Democratic State-Building in Liberia Needs Rethinking

Liberian President Ellen Johnson Sirleaf declared a national holiday on August 23, the day of Liberia’s constitutional referendum. Via the referendum, Liberians rejected four proposed amendments to change judge tenure, election scheduling, electoral policy, and presidential candidate requirements. The referendum marked an important national moment for Liberians. As the country’s national elections are slated to begin on October 11, the referendum represented an opportunity to gauge the country’s commitment to both the logistics and ideals of a peaceful democratic process.

Still, convoluted referendum results suggest that the connection between the government and citizens of Liberia remains disjointed, and this accountability gap is exacerbated by the international community’s approach to "state-building." In order to ensure free elections and facilitate Liberia’s long-term rehabilitation, the United Nations Mission in Liberia (UNMIL) must look beyond voting booths to address systemic problems in Liberia’s political system. While empowering Liberians to participate in all aspects of the electoral process, UNMIL must also address the structure and culture of government, especially focusing on decentralization and anti-corruption campaigns.

In preparation for this fall’s elections, UNMIL should consider devoting resources to the following programs:

1) Empower Liberians to partake in election monitoring. In order to establish a cultural precedent and functional infrastructure for peaceful campaign seasons to come, the UN must buttress local capacities to facilitate a fair election. While the UN has long engaged in a public partnership with the National Elections Committee (NEC), recent referendum and redistricting controversies have undercut public perception of the NEC’s legitimacy and created an authority vacuum for the upcoming election. Given this reality, alternative efforts to empower grassroots monitors, such as the Open Society Institute’s partnership with Ushahidi, a “crisis mapping" technology company, represent important steps to ensuring stability during and after elections. Similarly, an International Crisis Group report recommends that UNMIL develop accessible routes for citizens to articulate grievances and report electoral corruption. "Palava huts," which are spaces for communal conflict-resolution and "customary" justice, should be leveraged as safe environments not only to reconcile Liberia's violent past, but also to conceive the country's democratic future. The international community should invest in this traditional framework as a vehicle to hear and respond to local concerns before, during, and after elections.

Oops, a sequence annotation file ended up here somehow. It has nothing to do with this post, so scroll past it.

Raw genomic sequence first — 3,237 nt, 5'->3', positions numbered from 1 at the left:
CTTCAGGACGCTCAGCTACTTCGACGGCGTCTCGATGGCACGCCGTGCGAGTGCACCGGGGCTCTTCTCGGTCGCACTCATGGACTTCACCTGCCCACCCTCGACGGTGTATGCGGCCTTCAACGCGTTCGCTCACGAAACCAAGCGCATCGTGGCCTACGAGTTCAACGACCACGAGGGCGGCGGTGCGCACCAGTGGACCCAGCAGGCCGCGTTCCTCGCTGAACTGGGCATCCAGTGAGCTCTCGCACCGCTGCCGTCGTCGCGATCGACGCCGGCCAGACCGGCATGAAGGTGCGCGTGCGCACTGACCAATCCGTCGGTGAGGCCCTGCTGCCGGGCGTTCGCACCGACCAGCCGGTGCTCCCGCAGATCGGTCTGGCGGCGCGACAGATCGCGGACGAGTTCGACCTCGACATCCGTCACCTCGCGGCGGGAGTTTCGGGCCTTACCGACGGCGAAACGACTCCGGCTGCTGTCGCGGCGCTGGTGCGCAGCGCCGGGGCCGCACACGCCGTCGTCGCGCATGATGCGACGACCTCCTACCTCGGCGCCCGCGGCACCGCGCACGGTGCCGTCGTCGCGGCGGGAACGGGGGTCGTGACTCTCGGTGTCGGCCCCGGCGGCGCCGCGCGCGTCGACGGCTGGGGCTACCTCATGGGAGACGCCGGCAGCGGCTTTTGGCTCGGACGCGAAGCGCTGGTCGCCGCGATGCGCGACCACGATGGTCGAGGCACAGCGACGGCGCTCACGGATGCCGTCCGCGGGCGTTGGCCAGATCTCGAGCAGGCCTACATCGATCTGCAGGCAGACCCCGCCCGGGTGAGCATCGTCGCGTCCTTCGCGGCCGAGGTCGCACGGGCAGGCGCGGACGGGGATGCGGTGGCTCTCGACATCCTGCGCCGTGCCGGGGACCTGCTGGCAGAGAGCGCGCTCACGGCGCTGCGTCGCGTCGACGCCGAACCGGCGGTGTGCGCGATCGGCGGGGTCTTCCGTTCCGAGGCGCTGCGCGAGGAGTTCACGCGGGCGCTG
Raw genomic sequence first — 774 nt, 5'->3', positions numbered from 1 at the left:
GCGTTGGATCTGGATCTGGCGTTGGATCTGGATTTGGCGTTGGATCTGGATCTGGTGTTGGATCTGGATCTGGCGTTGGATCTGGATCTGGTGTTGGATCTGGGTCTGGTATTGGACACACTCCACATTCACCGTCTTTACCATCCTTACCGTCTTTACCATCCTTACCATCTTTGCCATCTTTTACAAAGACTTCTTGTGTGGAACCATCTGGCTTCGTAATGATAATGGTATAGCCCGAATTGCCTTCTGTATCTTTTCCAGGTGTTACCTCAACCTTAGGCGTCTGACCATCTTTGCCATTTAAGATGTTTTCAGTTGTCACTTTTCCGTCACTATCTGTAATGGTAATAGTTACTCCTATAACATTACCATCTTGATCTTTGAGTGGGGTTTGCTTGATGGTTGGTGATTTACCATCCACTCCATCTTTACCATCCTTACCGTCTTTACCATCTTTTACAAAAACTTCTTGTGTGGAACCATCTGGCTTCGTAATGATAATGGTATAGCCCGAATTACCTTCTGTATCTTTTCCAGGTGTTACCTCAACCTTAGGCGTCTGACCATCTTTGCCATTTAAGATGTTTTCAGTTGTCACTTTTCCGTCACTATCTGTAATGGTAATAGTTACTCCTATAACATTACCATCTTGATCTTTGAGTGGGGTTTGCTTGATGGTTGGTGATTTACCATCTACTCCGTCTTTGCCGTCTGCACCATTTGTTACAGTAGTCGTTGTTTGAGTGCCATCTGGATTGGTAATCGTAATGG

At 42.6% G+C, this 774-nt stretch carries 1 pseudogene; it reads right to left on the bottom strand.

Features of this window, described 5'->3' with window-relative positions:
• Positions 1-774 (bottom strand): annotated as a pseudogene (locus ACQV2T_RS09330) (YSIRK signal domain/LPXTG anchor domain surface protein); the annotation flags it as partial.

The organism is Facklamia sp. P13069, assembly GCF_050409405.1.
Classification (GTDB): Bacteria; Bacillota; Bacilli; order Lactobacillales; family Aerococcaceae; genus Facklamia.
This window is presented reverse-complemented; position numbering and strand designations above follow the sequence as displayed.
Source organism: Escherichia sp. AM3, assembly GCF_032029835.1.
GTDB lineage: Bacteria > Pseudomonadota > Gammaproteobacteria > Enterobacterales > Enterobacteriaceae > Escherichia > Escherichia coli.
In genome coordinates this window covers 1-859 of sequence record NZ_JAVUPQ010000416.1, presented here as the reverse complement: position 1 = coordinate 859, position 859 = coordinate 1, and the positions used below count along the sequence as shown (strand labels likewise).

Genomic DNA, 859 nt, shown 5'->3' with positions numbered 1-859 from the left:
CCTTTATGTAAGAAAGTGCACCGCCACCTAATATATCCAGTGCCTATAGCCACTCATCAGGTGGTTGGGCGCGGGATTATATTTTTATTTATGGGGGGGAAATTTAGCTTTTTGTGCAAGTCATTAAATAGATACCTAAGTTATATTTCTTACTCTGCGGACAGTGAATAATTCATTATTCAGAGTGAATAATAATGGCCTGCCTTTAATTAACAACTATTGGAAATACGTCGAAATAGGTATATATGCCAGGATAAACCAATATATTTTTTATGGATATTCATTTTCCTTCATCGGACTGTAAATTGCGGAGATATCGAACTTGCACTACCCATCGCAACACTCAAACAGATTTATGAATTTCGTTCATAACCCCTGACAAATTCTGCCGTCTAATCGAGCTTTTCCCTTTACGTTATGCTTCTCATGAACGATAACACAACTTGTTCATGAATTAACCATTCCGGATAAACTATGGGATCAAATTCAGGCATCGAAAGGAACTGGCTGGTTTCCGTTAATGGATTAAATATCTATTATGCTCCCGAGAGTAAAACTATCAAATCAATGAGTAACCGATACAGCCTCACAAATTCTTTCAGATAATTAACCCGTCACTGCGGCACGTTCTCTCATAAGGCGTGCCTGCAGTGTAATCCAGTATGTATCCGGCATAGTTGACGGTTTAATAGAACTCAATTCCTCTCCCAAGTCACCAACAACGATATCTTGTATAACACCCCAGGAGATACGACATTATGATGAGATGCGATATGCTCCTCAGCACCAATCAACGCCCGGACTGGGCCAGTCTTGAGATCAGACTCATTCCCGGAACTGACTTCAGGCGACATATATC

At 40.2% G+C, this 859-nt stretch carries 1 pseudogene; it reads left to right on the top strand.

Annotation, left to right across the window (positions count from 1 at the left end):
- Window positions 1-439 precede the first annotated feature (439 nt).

2) Invest in “emergency” civil education, especially for women and youth. Voters need clarity. In a country where about half the population is illiterate, information regarding elections must go beyond billboards and posters. Creative and engaging community-based education must be a priority. Civil education campaigns should specifically target women, who are especially removed from information inroads and often reticent to engage the political process. By contrast, young people are often enthusiastic campaigners and political activists, but many lack basic understanding of the political process and candidate platforms. Uninformed, unemployed youth embody extreme destabilizing potential for Liberian society, so civil education must be a priority at high schools and universities.

3) Look beyond elections to restore the fundamental legitimacy and efficiency of governmental institutions. The international community must recognize that a peaceful election season is not an indicator of long-term Liberian stability, as long as 8,000 UN peacekeepers and 1,300 UN police are armed to preserve order. Even if elections transpire smoothly, the true test begins thereafter, as the United Nations Mission in Liberia (UNMIL) begins its inevitable phase out. In lieu of an unconditional retreat, UNMIL must remain engaged in the wake of elections, spearheading a visible and systematic anti-corruption campaign. Then, using public sector decentralization to bring representation to long-disenfranchised rural communities, UNMIL can help foster universal, popular sovereignty in Liberia.

The international community desperately needs a road map for democratic state-building in the aftermath of civil war. Rethinking state-building starts by acknowledging there is no quick fix or single indicator for post-conflict recovery. If Liberia achieves sustainable peace and prosperity, UNMIL will serve as a counter to widespread criticism that the UN is ill-equipped to attempt the gamut of militarized intervention, disarmament, reconciliation, and development. For now, though, Liberia hovers in limbo, as UNMIL plans a problematic post-election drawdown.

Photo Credit: United Nations Development Program